Shawfield Stadium Guide

Not far from the boundary with Glasgow in the South Lanarkshire town of Rutherglen stands Shawfield Stadium. The only Greyhound Board of Great Britain track North of the border, it was once a football ground and hosted Clyde Football Club form its opening in 1898 until the Greyhound Racing Association told them to pack their bags in 1986. A bit rude considering the GRA had been tenants there until Clyde had to sell them the stadium in 1935 because of financial trouble.

Not that the GRA minded, of course, and the venue continues to host greyhound meetings to this day. The 432-metre course is home to a Swaffham hare, should you find that sort of information useful for when you’re going up to one of the numerous betting locations within the stadium to place your wager. Whether you’re a huge lover of dog racing that knows the ins and outs of the sport or you’re new to the whole thing and want to know what all of the fuss is all about, Shawfield Stadium will make you feel like you’re part of the action.


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Race Days & Times

Shawfield Stadium is very much about the weekend crowd. This is a venue that wants people to have a good time and there are no better days to do that on than ones when you probably don’t have work the next day. That’s why it’s open for business on Friday and Saturday nights, so put on your party shoes and head down there.

As far as timings are concerned, it’s roughly the same for both nights. The gates open at 7pm, with the first race on a Friday evening starting at 8pm. On a Saturday, it’s slightly different, with the first race getting under way ten minutes earlier at 7.50pm.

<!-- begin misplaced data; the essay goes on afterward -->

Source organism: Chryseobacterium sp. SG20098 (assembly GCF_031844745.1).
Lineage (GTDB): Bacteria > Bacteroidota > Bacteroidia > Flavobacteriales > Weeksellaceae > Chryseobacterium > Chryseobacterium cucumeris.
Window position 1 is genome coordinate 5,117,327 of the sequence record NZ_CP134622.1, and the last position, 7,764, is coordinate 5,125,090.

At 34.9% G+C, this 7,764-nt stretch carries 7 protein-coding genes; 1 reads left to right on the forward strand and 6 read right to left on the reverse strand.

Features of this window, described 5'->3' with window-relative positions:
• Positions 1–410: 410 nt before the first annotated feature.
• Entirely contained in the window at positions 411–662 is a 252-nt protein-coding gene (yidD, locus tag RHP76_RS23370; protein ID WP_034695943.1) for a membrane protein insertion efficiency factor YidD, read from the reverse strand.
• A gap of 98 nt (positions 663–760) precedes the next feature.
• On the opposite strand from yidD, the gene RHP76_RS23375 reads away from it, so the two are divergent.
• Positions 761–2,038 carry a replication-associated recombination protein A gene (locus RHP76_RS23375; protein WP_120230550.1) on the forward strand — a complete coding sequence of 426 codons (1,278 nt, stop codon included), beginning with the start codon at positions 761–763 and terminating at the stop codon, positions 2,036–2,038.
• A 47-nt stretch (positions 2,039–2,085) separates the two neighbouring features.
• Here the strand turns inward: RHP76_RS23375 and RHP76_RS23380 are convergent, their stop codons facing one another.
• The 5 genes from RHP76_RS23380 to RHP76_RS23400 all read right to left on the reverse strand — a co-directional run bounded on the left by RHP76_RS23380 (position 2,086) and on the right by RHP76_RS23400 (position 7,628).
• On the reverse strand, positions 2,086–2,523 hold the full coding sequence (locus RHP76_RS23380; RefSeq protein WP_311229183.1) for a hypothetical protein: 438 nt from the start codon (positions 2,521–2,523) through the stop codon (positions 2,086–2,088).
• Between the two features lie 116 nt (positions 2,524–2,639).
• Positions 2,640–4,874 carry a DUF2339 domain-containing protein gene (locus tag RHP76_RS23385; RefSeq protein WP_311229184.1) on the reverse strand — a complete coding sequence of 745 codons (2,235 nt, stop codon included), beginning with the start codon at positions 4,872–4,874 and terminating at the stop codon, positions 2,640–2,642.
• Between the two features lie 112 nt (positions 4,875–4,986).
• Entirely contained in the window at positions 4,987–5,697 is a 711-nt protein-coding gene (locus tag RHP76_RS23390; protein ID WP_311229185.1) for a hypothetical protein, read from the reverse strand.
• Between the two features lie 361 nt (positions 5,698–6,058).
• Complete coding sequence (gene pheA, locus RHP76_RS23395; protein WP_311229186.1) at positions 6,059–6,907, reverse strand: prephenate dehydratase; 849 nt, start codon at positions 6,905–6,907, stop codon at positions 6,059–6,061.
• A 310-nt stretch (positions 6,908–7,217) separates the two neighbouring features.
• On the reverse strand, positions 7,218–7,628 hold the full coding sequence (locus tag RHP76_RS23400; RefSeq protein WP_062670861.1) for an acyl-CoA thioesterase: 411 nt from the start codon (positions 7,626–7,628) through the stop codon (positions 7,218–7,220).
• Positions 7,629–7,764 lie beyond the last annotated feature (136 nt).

• Ticket Prices: Whether you’re going to Shawfield on a Friday evening or a Saturday night, you’ll be asked to pay the same amount, which is £6.
  • Getting There: Shawfield Stadium is in the middle of a triangle, two sides of which are made up by the A730 and the A728. It’s not far at all from the M74, should you be coming from outside the area. The venue is surrounded by train stations, with Bridgeton to the North, Pollokshields East to the West, Croftfoot to the South and Dalmarnock being the closest to the East. There are bus stations right outside the venue where bus numbers 21, 267, 315, 316, 387 and N267 all stop.
  • Parking There’s a reasonably sized car park outside the stadium where you can leave your car whilst you watch the racing.


Clyde Football Club had been looking for a new home when they had the opportunity to move to an area that had been a trotting track in 1898. They made it their new home and it was named Shawfield Stadium. Never the most financially stable team in Scotland, they had been earning an additional revenue stream by hiring the venue out to boxing promoters and track field clubs but by the 1930s they were still struggling. Greyhound racing had taken place at the stadium on occasion before but stopped because the Football League didn't approve.

In 1932, an agreement was reached with the league and the Shawfield Greyhound Racing Company Limited was created. Shawfield Stadium was to compete with four other venues in the surrounding areas and city of Glasgow, but by 1970, all of the others had closed. The Scottish Greyhound Derby needed a new home and there was only Shawfield or Powderhall Stadiums that were big enough to cope with it. The GRA awarded it to Shawfield and not long after they also received the right to host another prestigious competition – the St. Mungo Cup.

By 1983, greyhound racing had lost some of its popularity in Scotland. The track was put up for sale and three years later Clyde Football Club were told to leave. The stadium shut down seemingly for good on the 25th of October that year. It was expected that developers would but the track but instead it went to a business consortium that wanted to develop it as a racetrack rather than knock it down and build property. Under the ownership of the Shawfield Greyhound Racing and Leisure Company Limited, the track re-opened for business on the 11th of June, 1987.

The GRA lost the rights to the Scottish Greyhound Derby in 1988 and so the race returned to its spiritual home of Glasgow. It returned in 1989 and has remained there ever since. Over the years, Shawfield has also been used to host speedway, including being the home of the Glasgow Tigers for a decade. The Scottish Monarchs also raced there in the 1996 season. Nowadays, it is purely a greyhound racing stadium and is, at present, the only licensed track in all of Scotland.

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